Customs inquiry into secret trade in CFCs

NICHOLAS SCHOON

Environment Correspondent

Customs officers and the Government have begun an investigation into illegal Russian imports of the CFC chemicals which destroy the earth's protective ozone layer.

There is mounting evidence that thousands of tonnes of CFCs - chlorofluorocarbons - are being smuggled into Europe, including Britain, in defiance of an international treaty and European Union laws. The environmentally destructive chemicals are used in refrigeration plant in shops, pubs, restaurants, factories and in air conditioning.

The thinly dispersed ozone gas high in the upper atmosphere absorbs ultraviolet light which damages plants and plankton and can cause eye cataracts and skin cancer. CFCs take the lead among a variety of man-made chlorine and bromine containing chemicals which damage the layer.

CFC smuggling has already been well documented in the United States. Customs investigators and the US Environmental Protection Agency have detected hundreds of tonnes of CFCs being smuggled in through Miami. There have been several prosecutions with jail terms handed down.

In Europe, companies like ICI that manufacture new CFC substitutes which do not harm the ozone layer accuse governments of failing to investigate or crack down on the smuggling. They believe the illicit imports are costing them millions of pounds in lost sales.

They point to Russia as the prime source because that country has opted out of a key part of the Montreal Protocol, the international treaty for phasing out CFCs and other industrial chemicals which harm the ozone layer.

Russia has publicly declared that it will not meet an earlier commitment to phase out CFC production by the beginning of next year. It pleads poverty; total costs for replacing the chemicals with ozone-friendly substitutes runs into hundreds of millions of pounds. According to industry sources in Britain, Russia has the capacity to produce at least 100,000 tonnes a year but its own demand is nowhere near that.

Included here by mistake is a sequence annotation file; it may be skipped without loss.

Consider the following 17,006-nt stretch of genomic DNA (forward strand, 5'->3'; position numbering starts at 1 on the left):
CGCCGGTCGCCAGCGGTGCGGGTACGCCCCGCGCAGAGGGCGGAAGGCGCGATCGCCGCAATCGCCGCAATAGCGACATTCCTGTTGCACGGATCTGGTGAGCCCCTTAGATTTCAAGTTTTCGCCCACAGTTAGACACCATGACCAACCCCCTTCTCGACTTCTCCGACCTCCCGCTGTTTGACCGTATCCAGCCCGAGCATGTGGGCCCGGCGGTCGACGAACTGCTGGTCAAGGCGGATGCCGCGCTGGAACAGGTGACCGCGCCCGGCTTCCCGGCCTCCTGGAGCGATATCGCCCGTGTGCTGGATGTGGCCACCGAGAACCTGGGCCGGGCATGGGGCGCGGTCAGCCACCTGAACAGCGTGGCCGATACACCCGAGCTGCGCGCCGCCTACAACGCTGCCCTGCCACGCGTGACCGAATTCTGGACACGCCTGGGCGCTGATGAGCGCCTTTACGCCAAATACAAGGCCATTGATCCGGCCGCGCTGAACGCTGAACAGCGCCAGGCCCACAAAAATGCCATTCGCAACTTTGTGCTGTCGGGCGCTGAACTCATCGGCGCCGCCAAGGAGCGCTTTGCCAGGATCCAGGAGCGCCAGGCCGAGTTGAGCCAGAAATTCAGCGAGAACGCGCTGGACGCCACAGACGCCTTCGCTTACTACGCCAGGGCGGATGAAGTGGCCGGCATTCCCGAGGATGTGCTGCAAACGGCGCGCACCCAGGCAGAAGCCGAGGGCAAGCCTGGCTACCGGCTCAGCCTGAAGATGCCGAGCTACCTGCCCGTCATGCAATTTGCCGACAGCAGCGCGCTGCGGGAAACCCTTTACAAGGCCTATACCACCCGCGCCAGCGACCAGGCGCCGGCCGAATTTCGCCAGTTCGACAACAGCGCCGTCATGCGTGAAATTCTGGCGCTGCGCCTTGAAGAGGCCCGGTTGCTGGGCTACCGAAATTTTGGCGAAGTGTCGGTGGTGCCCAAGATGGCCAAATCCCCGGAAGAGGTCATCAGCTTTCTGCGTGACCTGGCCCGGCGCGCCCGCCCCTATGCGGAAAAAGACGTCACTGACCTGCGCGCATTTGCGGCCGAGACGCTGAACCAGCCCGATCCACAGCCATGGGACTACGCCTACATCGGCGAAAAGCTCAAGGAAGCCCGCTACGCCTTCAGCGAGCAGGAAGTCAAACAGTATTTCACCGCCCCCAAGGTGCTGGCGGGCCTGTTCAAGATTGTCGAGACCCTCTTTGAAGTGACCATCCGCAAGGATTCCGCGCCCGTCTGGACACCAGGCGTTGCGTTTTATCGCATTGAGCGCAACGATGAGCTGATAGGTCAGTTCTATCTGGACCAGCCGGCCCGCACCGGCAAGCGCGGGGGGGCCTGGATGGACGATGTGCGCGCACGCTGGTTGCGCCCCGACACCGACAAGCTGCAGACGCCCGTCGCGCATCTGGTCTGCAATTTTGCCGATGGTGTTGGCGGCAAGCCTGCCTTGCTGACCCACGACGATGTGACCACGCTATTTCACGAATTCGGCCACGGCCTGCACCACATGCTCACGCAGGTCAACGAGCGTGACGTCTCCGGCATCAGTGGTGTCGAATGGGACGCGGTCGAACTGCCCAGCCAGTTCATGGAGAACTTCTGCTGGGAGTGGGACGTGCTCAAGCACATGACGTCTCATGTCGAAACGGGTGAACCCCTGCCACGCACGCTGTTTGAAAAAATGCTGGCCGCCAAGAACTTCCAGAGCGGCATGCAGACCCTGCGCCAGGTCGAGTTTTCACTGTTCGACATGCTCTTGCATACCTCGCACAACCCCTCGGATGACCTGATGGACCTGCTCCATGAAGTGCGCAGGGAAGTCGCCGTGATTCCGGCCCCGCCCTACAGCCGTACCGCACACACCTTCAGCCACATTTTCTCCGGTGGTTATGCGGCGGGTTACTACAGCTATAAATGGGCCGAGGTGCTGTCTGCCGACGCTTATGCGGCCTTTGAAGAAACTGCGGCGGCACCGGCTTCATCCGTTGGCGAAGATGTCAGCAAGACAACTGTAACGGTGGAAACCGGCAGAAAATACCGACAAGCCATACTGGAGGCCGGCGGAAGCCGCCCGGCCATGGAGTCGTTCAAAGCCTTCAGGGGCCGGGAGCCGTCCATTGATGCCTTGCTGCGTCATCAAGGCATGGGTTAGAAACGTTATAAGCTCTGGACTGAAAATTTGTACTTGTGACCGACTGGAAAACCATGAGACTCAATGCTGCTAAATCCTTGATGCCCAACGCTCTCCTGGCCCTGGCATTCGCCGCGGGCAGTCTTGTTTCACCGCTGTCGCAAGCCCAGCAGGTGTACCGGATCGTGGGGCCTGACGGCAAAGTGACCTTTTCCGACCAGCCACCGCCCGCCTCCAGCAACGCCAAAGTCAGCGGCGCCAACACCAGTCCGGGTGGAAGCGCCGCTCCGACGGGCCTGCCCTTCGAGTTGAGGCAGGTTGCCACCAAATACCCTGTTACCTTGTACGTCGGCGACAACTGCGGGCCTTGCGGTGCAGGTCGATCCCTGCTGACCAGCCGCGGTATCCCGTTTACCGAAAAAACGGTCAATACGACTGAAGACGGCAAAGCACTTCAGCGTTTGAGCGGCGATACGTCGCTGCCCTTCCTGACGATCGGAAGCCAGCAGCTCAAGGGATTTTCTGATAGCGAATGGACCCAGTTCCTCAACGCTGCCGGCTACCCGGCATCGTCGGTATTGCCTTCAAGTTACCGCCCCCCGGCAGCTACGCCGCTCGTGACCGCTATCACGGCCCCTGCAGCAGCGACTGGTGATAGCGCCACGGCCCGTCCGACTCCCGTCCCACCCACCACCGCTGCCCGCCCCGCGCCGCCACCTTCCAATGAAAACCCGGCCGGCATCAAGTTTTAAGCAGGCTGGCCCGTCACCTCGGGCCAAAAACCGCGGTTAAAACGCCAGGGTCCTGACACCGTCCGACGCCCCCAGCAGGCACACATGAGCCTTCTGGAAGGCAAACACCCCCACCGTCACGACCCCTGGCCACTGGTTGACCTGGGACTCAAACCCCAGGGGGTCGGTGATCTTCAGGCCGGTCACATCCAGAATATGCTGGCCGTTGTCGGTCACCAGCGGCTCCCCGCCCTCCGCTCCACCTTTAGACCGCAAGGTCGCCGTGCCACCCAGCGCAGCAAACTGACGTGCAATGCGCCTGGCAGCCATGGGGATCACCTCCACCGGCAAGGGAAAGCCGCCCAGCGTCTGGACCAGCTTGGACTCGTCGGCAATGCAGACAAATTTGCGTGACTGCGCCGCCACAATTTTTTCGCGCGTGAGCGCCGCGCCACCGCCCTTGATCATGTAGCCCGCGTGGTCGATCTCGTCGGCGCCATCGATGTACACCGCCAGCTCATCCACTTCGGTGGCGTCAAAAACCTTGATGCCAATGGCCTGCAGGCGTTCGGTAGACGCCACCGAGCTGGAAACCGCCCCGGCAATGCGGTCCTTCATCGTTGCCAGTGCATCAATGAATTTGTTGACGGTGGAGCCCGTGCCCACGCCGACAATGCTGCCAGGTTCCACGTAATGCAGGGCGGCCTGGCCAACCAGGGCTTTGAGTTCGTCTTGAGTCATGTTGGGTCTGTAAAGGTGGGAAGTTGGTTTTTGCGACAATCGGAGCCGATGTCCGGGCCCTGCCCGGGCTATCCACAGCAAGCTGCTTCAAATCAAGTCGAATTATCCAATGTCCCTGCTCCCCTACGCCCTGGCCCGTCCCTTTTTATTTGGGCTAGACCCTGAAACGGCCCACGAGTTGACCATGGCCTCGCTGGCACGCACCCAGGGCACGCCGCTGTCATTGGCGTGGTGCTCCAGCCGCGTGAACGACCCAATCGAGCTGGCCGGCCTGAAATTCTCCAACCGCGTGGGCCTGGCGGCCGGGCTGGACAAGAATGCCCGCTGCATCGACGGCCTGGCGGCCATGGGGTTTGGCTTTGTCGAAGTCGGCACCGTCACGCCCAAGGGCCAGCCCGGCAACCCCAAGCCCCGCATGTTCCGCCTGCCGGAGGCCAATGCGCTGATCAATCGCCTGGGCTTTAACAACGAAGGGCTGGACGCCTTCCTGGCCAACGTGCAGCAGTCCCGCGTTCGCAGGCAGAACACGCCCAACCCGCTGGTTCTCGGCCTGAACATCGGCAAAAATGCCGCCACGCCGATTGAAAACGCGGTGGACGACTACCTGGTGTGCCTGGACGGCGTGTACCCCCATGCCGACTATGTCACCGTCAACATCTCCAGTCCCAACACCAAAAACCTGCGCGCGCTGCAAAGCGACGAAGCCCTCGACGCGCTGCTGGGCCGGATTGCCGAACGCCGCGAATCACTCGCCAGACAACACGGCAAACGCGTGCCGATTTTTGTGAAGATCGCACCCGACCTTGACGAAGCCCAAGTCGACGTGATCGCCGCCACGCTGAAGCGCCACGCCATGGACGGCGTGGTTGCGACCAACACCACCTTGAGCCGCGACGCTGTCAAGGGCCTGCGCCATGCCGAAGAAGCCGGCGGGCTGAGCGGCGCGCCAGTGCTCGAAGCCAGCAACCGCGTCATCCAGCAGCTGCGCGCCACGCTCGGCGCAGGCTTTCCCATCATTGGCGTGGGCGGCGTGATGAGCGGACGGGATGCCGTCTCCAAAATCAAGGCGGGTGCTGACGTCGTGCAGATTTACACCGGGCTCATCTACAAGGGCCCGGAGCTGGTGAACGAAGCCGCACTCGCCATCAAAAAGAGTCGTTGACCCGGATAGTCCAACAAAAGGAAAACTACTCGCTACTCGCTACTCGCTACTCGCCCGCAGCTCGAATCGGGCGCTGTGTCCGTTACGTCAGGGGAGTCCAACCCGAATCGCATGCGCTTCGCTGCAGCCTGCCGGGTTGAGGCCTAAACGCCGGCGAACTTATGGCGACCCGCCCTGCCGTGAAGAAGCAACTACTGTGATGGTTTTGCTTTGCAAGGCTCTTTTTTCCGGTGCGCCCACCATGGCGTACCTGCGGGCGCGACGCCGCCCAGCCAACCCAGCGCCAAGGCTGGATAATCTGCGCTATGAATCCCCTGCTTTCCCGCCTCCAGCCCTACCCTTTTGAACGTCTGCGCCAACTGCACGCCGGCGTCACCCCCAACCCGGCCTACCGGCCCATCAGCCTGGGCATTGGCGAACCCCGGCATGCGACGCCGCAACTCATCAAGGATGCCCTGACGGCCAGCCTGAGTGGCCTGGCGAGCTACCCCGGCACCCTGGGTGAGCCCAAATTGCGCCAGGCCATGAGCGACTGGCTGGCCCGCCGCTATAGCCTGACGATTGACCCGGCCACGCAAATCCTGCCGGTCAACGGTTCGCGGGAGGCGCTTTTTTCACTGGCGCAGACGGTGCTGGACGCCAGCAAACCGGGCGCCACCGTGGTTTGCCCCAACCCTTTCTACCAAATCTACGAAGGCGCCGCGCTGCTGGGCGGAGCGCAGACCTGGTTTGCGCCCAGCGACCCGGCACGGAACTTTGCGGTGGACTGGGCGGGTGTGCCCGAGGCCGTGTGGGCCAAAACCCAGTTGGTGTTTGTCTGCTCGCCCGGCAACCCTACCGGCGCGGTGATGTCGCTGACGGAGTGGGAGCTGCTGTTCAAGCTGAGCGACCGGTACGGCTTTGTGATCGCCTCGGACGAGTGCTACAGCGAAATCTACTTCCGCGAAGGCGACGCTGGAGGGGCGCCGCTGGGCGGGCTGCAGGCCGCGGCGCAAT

The European Union banned production, but not use, of CFCs from 1 January this year, with some small and controlled exemptions. The refrigeration industry had been expecting the price of CFC refrigerant fluids to rise rapidly after the ban came into force due to stocks running down. But the market price has remained flat or risen only slowly, indicating ample supplies. Further evidence of smuggling from Russia comes in the fact that the price of R502, a type of CFC refrigerant not manufactured there, has risen rapidly in Britain this year as stocks expire.

A Department of the Environment source said its officials and Customs officers were investigating one shipment of chemicals after being alerted to a huge discrepancy in import figures by manufacturers of the CFC substitutes. The European Commission gave permission for 500 tonnes of CFCs to be imported from Russia into Britain this year; the chemicals can be legally imported for recycling or destruction provided a licence is obtained. Yet according to trade statistics 3,800 tonnes of CFCs have already been imported into the United Kingdom from Russia in the first six months of this year.

Even if smuggling which breaches the Montreal Protocol and European law is discovered in Britain, the Government has not yet implemented the regulations which set out penalties and how offenders will be prosecuted. Nick Campbell, regulatory affairs manager with ICI, said: ``We believe there is a black market happening across Europe.''

Richard Alger, chairman of HRP, one of the largest distributors of refrigerants in Britain, said: `There's still a lot of CFCs sloshing about in Britain and one can only believe some of them must be unlicensed imports.''

The environmental pressure group Greenpeace said it was investigating alleged CFC smuggling in Britain, Germany and Greece. The Department of the Environment source said: ``There probably is smuggling but it's not as big as they [the manufacturers of CFC alternatives] make out.''

Over the past eight years there have been tough international agreements on curbing or banning chemicals which deplete the ozone layer. Even so, scientists forecast the damage will worsen until the turn of the century before recovery commences. Since the early 1980s an ozone "hole" has been opening above the Antarctic at each Southern Hemisphere spring. This year it has begun to form earlier and developed more rapidly than usual. (Graphic omitted)

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